Where wiser seamstresses fear to tread.
This is a jacket from my new Burda mag. This jacket, actually. Minus pockets, on account of I don’t really like patch pockets on coats and I’m too lazy to learn to do the welt pocket on the left breast right now.
Yes, I went ahead and cut it without doing a proper muslin or anything. I am not in the right headspace to be tackling this, by any means. I haven’t read up on my tailoring in a few months. I haven’t gone through my sole sewing book for whatever tips may lurk within. Most of all, I’m not feeling patient, although I am working on it.
I traced off a size 18; this is the Burda petite size equivalent to my regular size, 36. The arms of the pattern
are long to begin with, but let’s face it, I’m no petite. I measured the pattern pieces, and my own arms (this is always touch-and-go as it varied by where the shoulder/sleeve seam falls), and added an inch for good measure. Plus a 4cm hem allowance, so really I should have plenty to play with.
I cut out the lining first and sewed it up quickly to test the fit. The bodice was surprisingly good, although I’m not quite sure there’s going to be enough overlap in the front. Odd, since that should be the one dimension it actually fits me in. Here’s a few shots of it, though they’re mostly terrible. The darts actually fall in a really good place for me (which never happens). The bodice length is awesome (Ok, an extra half-inch somewhere probably wouldn’t’ve hurt, but I like a short jacket so I’m not going to bother). The fit at the curve of my (sway) back is great, too.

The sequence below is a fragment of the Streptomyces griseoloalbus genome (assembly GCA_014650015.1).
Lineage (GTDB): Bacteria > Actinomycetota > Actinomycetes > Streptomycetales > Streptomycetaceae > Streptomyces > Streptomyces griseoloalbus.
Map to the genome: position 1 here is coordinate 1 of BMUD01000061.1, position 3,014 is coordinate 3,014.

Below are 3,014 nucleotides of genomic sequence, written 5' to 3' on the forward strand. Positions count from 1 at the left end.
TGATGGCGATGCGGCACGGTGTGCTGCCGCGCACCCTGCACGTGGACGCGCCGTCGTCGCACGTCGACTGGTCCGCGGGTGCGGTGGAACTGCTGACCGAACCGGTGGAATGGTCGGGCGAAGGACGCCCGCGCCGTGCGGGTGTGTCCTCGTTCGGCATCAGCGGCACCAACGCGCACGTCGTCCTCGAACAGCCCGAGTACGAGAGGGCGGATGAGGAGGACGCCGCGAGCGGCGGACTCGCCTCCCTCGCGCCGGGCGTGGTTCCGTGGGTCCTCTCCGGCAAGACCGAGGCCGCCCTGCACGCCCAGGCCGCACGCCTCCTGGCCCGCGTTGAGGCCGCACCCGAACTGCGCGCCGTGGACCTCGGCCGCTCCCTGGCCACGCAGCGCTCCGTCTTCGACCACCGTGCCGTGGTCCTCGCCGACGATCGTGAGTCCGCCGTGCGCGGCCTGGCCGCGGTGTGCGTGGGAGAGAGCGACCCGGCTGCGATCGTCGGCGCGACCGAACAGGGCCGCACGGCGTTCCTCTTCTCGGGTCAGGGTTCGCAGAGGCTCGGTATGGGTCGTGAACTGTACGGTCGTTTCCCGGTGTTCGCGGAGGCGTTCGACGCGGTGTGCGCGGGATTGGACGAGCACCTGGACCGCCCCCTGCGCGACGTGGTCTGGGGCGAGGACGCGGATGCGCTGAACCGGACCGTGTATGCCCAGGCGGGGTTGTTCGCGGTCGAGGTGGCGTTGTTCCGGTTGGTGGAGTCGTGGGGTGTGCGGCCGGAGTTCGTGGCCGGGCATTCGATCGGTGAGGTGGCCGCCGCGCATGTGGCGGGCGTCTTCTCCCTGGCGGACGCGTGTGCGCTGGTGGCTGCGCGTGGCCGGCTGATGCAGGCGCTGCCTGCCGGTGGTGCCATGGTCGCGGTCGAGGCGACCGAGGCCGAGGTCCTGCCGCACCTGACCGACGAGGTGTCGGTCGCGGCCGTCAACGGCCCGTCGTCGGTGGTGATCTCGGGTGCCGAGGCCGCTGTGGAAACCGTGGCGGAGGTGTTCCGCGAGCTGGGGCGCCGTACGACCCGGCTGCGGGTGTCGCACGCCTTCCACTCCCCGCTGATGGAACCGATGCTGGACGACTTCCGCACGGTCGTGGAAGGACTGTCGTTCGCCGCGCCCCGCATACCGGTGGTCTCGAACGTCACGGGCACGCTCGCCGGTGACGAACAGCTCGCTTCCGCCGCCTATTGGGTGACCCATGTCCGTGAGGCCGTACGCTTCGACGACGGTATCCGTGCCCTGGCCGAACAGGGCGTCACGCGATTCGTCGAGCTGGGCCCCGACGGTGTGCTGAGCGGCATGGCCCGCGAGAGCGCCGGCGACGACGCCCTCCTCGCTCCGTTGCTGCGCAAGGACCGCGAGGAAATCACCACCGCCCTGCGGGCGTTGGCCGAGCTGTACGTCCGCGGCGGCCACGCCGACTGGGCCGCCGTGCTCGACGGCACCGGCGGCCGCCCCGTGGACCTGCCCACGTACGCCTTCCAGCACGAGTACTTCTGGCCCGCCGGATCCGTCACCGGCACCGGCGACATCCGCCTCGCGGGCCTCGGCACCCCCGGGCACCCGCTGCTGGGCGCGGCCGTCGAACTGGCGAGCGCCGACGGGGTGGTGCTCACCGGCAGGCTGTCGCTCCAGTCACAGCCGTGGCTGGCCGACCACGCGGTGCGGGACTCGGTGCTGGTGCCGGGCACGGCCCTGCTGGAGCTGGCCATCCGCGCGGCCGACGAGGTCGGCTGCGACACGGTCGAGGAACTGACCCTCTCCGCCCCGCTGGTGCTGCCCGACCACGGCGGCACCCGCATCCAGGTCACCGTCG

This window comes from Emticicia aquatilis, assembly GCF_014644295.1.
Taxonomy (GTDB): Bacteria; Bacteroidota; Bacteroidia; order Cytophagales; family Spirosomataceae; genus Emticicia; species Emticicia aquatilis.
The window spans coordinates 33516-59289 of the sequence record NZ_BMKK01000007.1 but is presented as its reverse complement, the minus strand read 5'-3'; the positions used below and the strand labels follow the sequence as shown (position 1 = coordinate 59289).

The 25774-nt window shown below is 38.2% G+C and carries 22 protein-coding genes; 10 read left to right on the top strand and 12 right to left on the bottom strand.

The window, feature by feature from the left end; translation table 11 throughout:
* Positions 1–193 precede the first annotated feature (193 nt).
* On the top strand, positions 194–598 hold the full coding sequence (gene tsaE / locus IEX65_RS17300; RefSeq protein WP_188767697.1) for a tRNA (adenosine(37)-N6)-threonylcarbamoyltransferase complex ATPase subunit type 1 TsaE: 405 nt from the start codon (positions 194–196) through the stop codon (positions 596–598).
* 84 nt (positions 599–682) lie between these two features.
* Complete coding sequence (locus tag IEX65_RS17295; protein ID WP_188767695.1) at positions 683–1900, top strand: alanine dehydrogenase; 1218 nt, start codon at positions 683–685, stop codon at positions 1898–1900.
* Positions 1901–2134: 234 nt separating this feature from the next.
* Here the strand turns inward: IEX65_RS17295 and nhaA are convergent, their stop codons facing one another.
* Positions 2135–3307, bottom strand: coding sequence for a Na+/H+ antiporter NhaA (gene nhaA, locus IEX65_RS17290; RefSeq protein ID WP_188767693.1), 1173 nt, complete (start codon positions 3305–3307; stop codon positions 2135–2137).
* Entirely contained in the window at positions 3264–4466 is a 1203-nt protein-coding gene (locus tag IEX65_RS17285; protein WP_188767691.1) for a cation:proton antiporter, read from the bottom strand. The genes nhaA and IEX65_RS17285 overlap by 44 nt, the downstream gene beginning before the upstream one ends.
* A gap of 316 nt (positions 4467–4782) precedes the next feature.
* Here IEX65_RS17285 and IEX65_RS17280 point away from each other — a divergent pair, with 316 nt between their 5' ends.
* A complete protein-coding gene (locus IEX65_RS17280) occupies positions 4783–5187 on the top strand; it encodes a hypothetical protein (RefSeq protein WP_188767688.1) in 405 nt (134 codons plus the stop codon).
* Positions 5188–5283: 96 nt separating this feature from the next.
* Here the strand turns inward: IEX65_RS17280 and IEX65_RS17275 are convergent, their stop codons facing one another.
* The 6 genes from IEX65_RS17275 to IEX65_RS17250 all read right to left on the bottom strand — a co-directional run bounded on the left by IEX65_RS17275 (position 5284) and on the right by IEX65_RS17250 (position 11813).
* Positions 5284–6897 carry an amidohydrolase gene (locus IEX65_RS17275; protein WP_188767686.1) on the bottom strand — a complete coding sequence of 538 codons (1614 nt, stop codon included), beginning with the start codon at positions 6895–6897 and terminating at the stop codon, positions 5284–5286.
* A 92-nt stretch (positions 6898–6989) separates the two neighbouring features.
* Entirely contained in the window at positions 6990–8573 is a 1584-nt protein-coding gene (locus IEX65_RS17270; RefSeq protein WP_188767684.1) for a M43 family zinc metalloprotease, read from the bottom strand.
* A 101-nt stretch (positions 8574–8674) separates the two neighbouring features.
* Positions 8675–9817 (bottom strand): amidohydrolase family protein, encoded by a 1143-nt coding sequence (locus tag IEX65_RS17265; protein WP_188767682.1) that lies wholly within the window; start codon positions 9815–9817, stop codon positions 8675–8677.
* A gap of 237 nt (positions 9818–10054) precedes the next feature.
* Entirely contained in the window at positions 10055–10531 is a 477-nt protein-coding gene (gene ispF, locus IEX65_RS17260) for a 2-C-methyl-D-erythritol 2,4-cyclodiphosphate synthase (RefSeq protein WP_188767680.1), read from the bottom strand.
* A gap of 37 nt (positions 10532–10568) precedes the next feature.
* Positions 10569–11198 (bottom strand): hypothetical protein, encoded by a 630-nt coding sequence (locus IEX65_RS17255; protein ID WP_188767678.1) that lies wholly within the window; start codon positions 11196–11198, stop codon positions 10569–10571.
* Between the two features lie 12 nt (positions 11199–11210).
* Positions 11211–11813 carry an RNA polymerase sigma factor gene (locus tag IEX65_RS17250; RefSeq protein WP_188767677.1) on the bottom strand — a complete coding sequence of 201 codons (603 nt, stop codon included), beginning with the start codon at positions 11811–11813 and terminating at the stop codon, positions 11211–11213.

Something is WRONG with the shoulders. It’s like all the fullness is gathered behind the shoulder, pulling the shoulder-seam back and making it poufy at the back there. I think I got the easing in the right place according to the pattern, but it does not look right at all. I think it’s just a problem in how the ease is distributed, though (as opposed to how the pattern is cut.) Also, I sewed the side pieces in backwards, which may have thrown off the armscye a bit.
Don’t ever try to use your lining as a muslin. It’s way too slippery and hard to get right—and then you won’t know which fitting issues are genuine and which just come from your own screw-ups. And then you pretty much have to pull it all apart to sew the facings in anyway.
Also, Things I Learned Tracing My First Burda Magazine Pattern
- even if you remember to leave space for the seam allowances, leave more, they are LARGER than you think.
- try to get all the pattern markings, including the seam numbers, down when you first trace it. You WILL need this info, and going back and finding the pieces again on the pattern is a PITA.
- However, you will miss some markings. Go back and add them as soon as you realize it.
- Burda uses little lines instead of notches. Draw your notches in (or out 😉 ) because you will forget them, otherwise. Don’t forget to do this at the seam allowance line, not just the stitching line.
- the information is there. It’s just not always where you think it is.
- look up how to sew a mitred corner.
Ok the last one probably isn’t very widely applicable. That’s all the instructions say for finishing the rear vent.
Anyway, I have a bit more interfacing and a LOT more reading to do. I have a feeling there will be a fair bit of basting and fitting for this one, especially around the shoulder area. But if I end up with a nice fall-weight jacket for Self Stitched September, I’ll be swimming, right?
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